Joe Pickrell‘s paper, Ancient west Eurasian ancestry in southern and eastern Africa, is finally out. Readers of this weblog will be aware of its broad outlines, as it is been circulated as a preprint. He’s graciously acknowledged the response on this weblog and Haldane’s Sieve as informative feedback in the final paper. Why? I think it’s “because intersectionality,” as they say. The topic that is being explored by statistical historical genetics is by its nature multidisciplinary, and biologists bringing powerful and abstruse techniques to the field need the input of those with “thick” area knowledge to truly open all the windows which can shed light upon a topic. Startling scientific insights become much richer, and inform our picture of the past, when integrated into the full body of previous historical scholarship.
After reading Peter Bellwood’s First Migrants, I am now tempted to coin a phrase: “Nothing in history makes sense except in light of demography.” This is obviously too strong a phraseology, but if the methods of modern statistical genetics are correct in the peculiar inferences they’re making, then we do need to rewrite the history books to a great extent. Or at least expand the purview of what we consider history, and how we understand what archaeology is telling us. For example, Africa is often represented in the public imagination as the ur-continent: unchanging, everlasting, primal. But the results we see from genetics, the relative similarity of populations from Nigeria to the South Africa’s Eastern Cape, and the minimal impact of the ancient hunter-gatherers on the ancestral variation of these people, attest to recent and revolutionary changes in the character of the population of the African continent, which belies its static perception. This recent paper, as well as Luca Pagani’s result on admixture within Ethiopia, implies that demography has wrought drastic change among the non-Bantu people of eastern and southern Africa, pushing them to the margins of history. To put it more starkly: when the pyramids of Egypt were being built the vast continent to the south would have been unrecognizable in terms of its human geography to a physical anthropologist.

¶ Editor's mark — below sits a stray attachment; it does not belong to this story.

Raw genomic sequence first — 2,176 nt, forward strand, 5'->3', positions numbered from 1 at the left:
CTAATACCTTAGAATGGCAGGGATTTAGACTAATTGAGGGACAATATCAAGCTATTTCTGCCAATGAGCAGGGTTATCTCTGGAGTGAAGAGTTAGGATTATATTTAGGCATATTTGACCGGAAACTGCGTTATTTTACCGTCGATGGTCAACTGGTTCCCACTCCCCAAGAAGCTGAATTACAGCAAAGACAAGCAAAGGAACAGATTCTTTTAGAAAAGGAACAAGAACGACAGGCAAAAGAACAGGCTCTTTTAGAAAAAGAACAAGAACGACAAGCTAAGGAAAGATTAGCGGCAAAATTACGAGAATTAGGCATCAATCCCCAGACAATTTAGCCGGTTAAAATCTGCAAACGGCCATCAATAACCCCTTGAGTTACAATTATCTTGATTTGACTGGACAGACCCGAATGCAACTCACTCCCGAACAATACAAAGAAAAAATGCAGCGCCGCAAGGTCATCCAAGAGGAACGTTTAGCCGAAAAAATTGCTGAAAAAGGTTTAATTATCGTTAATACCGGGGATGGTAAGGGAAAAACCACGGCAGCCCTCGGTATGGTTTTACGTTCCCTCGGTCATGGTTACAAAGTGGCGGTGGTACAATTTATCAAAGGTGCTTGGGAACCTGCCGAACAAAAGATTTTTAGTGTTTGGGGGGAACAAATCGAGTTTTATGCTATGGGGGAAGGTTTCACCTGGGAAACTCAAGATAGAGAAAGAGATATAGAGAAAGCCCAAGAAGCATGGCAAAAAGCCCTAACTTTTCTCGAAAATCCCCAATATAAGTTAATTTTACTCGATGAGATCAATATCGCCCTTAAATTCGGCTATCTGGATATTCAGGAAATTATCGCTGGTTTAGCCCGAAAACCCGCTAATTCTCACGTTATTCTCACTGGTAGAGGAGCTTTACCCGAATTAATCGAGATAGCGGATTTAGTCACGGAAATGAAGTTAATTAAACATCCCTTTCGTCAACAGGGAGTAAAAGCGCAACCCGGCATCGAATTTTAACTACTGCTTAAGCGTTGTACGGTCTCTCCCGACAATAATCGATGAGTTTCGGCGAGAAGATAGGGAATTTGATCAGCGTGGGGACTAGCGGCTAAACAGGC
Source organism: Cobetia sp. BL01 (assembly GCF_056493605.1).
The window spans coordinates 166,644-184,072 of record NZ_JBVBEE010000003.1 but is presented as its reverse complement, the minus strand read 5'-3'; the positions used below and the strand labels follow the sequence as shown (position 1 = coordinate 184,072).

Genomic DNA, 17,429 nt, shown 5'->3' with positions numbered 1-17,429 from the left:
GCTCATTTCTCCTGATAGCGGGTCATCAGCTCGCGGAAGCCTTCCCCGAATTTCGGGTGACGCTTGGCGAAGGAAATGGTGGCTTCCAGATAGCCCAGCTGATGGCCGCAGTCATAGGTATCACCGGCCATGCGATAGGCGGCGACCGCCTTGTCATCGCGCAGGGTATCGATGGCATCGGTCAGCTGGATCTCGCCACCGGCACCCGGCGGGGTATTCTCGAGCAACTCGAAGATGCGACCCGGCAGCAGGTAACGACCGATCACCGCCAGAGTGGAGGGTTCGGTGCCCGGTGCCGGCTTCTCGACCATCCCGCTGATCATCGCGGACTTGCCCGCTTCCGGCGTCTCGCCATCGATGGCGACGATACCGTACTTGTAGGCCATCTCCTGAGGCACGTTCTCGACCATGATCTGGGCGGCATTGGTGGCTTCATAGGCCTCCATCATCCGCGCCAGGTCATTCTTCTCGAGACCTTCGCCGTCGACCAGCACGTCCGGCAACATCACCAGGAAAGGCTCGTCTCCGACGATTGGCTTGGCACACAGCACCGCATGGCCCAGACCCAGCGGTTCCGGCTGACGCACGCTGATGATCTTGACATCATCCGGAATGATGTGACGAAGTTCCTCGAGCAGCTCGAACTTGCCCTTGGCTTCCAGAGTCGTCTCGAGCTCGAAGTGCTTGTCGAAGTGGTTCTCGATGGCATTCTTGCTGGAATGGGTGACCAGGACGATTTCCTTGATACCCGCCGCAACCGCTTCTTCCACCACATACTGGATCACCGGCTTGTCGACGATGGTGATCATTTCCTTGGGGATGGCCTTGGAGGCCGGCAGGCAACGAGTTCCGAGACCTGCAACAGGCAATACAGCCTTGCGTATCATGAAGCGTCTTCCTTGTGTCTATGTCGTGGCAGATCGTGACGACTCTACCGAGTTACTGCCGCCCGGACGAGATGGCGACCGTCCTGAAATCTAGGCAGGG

And this is not just a feature of Africa. In First Migrants the author recounts a personal communication from a scholar who has assembled unpublished data on the skeletal remains and ancient DNA from a community in northern Vietnam ~4,000 years ago. This seems to have have a frontier agricultural settlement, on the edge of rice culture. While the majority of individuals exhibited the body type and skull form of modern Asians, a minority manifested what the author terms “Austro-Melanesian” physical attributes. And critically, the ancient mtDNA haplogroups break down in the exact same ratios as the morphological remains, with a majority shared with modern Northeast Asians, but a minority of a type limited to Southeast Asia, and usually inferred to suggest common heritage with the peoples of Australasia and South Asia.
What the researcher above captured was a snapshot in time, freezing a moment which was transitory, as the ancient substrate of Southeast Asia was absorbed into the advancing wave of farmers. One could go on in this vein. We know so much more than we did in the past, and not to be hyperbolic, but some of what we know suspect resembles Conan the Barbarian more than the wildest imaginings of prehistorians of the past generation. But that’s one of the great things about scholarship: it can confound pedestrian expectations. And on occasion which captures the ineffable aspects of truth obscured should astound us.